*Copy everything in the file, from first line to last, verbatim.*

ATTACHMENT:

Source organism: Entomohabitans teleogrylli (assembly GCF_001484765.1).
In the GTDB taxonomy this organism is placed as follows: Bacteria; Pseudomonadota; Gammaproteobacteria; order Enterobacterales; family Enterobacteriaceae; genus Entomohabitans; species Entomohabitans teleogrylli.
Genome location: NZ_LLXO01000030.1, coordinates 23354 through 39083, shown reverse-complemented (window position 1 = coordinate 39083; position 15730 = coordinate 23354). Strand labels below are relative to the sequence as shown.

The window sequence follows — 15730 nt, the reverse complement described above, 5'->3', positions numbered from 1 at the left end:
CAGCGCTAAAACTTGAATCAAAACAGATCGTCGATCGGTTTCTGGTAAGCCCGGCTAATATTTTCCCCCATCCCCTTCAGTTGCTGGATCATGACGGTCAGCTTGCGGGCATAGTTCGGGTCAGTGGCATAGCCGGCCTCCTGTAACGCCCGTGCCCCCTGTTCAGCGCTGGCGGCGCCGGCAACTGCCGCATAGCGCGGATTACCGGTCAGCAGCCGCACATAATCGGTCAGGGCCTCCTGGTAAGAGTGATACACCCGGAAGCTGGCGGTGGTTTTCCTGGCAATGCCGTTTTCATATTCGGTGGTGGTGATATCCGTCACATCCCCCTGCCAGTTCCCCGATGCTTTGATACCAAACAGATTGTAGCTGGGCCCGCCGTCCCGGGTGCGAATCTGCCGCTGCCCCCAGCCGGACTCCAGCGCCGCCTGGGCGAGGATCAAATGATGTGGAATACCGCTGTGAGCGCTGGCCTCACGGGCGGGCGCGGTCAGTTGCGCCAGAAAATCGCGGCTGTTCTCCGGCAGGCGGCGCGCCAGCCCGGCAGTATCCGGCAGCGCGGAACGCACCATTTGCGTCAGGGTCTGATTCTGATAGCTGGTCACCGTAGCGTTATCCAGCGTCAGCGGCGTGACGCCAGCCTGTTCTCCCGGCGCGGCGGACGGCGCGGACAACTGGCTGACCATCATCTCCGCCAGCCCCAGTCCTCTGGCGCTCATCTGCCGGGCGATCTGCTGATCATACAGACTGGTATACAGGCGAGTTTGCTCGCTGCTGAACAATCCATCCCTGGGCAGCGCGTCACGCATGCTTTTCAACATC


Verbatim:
Source organism: Entomohabitans teleogrylli (assembly GCF_001484765.1).
In the GTDB taxonomy this organism is placed as follows: Bacteria; Pseudomonadota; Gammaproteobacteria; order Enterobacterales; family Enterobacteriaceae; genus Entomohabitans; species Entomohabitans teleogrylli.
Genome location: NZ_LLXO01000030.1, coordinates 23354 through 39083, shown reverse-complemented (window position 1 = coordinate 39083; position 15730 = coordinate 23354). Strand labels below are relative to the sequence as shown.

The window sequence follows — 15730 nt, the reverse complement described above, 5'->3', positions numbered from 1 at the left end:
CAGCGCTAAAACTTGAATCAAAACAGATCGTCGATCGGTTTCTGGTAAGCCCGGCTAATATTTTCCCCCATCCCCTTCAGTTGCTGGATCATGACGGTCAGCTTGCGGGCATAGTTCGGGTCAGTGGCATAGCCGGCCTCCTGTAACGCCCGTGCCCCCTGTTCAGCGCTGGCGGCGCCGGCAACTGCCGCATAGCGCGGATTACCGGTCAGCAGCCGCACATAATCGGTCAGGGCCTCCTGGTAAGAGTGATACACCCGGAAGCTGGCGGTGGTTTTCCTGGCAATGCCGTTTTCATATTCGGTGGTGGTGATATCCGTCACATCCCCCTGCCAGTTCCCCGATGCTTTGATACCAAACAGATTGTAGCTGGGCCCGCCGTCCCGGGTGCGAATCTGCCGCTGCCCCCAGCCGGACTCCAGCGCCGCCTGGGCGAGGATCAAATGATGTGGAATACCGCTGTGAGCGCTGGCCTCACGGGCGGGCGCGGTCAGTTGCGCCAGAAAATCGCGGCTGTTCTCCGGCAGGCGGCGCGCCAGCCCGGCAGTATCCGGCAGCGCGGAACGCACCATTTGCGTCAGGGTCTGATTCTGATAGCTGGTCACCGTAGCGTTATCCAGCGTCAGCGGCGTGACGCCAGCCTGTTCTCCCGGCGCGGCGGACGGCGCGGACAACTGGCTGACCATCATCTCCGCCAGCCCCAGTCCTCTGGCGCTCATCTGCCGGGCGATCTGCTGATCATACAGACTGGTATACAGGCGAGTTTGCTCGCTGCTGAACAATCCATCCCTGGGCAGCGCGTCACGCATGCTTTTCAACATC